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"From the outside people might put me into the disabled box because I don’t have a left arm, but I don’t feel that I am a disabled dancer,” says Toke, the subject of this stirring film produced by Jacob Jonas The Company with Somewhere Magazine

TOKE is among 15 short films from around the globe featuring diverse artists from a range of disciplines, dance genres and abilities. 

Here, Danish-born dancer Toke Broni Strandby is profiled dancing to Stuart Shugg's choreography in various locations captured by DP Eira Wyn Jones, including inner-city London during lockdown. 

It is a beautiful celebration of the human spirit, with an astounding original score by Paulo Gallo that's so deeply interwoven with the emotions of the movements, it feels almost organic and corporeal; like music you can see, feel and touch – not just hear.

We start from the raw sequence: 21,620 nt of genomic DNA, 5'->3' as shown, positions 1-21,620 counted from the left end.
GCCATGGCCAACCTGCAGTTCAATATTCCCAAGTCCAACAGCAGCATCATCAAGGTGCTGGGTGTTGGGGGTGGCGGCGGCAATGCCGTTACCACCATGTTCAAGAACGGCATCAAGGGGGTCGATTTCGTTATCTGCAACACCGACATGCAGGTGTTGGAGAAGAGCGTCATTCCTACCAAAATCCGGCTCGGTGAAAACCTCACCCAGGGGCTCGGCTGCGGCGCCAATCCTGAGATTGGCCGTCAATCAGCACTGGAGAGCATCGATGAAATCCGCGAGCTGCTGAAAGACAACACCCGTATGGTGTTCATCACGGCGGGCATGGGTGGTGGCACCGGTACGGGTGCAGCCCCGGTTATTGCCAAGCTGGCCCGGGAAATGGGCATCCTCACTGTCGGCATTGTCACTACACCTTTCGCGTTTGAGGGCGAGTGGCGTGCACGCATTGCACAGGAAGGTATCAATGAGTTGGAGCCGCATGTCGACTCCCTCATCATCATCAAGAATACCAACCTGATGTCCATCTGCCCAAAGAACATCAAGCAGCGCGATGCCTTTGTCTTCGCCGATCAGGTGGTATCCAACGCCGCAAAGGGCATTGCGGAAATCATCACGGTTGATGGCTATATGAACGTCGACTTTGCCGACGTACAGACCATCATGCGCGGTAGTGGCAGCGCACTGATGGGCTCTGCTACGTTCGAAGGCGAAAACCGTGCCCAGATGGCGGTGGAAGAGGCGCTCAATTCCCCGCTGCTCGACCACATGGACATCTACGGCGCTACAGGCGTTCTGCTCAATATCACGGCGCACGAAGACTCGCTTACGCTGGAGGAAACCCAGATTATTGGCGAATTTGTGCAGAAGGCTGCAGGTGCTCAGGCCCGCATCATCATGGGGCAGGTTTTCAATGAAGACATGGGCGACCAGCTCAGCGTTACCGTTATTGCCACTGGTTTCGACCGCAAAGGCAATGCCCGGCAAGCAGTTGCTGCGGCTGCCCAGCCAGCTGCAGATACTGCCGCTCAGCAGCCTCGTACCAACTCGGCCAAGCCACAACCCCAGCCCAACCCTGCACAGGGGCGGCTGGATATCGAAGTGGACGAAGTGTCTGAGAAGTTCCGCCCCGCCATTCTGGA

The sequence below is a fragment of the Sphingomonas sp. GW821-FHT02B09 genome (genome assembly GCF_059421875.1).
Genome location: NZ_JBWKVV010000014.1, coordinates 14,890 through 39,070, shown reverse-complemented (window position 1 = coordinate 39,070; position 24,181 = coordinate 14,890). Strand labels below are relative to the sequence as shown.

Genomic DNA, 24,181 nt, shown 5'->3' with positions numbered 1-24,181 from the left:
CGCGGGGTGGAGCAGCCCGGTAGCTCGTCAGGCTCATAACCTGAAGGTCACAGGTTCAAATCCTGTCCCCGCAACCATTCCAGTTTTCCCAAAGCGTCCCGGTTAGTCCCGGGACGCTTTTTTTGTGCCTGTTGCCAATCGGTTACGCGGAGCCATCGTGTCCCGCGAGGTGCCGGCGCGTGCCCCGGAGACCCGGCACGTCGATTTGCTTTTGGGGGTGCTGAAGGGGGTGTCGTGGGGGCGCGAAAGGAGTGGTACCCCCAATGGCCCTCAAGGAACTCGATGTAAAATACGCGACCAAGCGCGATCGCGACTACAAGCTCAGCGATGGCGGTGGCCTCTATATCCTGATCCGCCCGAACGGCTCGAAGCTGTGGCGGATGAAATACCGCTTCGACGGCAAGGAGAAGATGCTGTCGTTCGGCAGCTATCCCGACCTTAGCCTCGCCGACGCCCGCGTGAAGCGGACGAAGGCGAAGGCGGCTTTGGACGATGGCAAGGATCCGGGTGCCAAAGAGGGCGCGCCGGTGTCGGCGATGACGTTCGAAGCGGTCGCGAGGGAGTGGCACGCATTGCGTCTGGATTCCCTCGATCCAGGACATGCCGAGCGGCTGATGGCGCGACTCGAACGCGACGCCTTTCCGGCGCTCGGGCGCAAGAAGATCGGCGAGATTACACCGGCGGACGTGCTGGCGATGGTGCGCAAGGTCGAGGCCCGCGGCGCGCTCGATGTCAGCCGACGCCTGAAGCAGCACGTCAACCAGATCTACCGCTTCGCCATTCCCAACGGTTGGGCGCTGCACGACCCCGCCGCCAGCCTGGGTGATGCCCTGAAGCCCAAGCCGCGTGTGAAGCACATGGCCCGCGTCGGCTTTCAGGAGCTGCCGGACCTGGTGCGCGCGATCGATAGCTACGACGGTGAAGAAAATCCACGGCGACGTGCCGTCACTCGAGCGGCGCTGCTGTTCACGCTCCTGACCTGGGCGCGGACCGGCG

At times the strings express and evoke anxiety. Toke gasps for breath, convulsing in rhythm with the music; the chords describe cortisol coursing through veins, blood pounding through a tormented heart, nerves stretched to snapping like a violin's taught strings. 

The dancer's commentary explains moments of panic and self-doubt; a fear of being disconnected or constrained. A cello's low, dark velvety notes seem to voice deep fears or buried passions; high notes on a violin screech like anguished cries.

Then Toke takes a breath, reflects; a moment of calm and bows glide over strings slowly, like a long thought.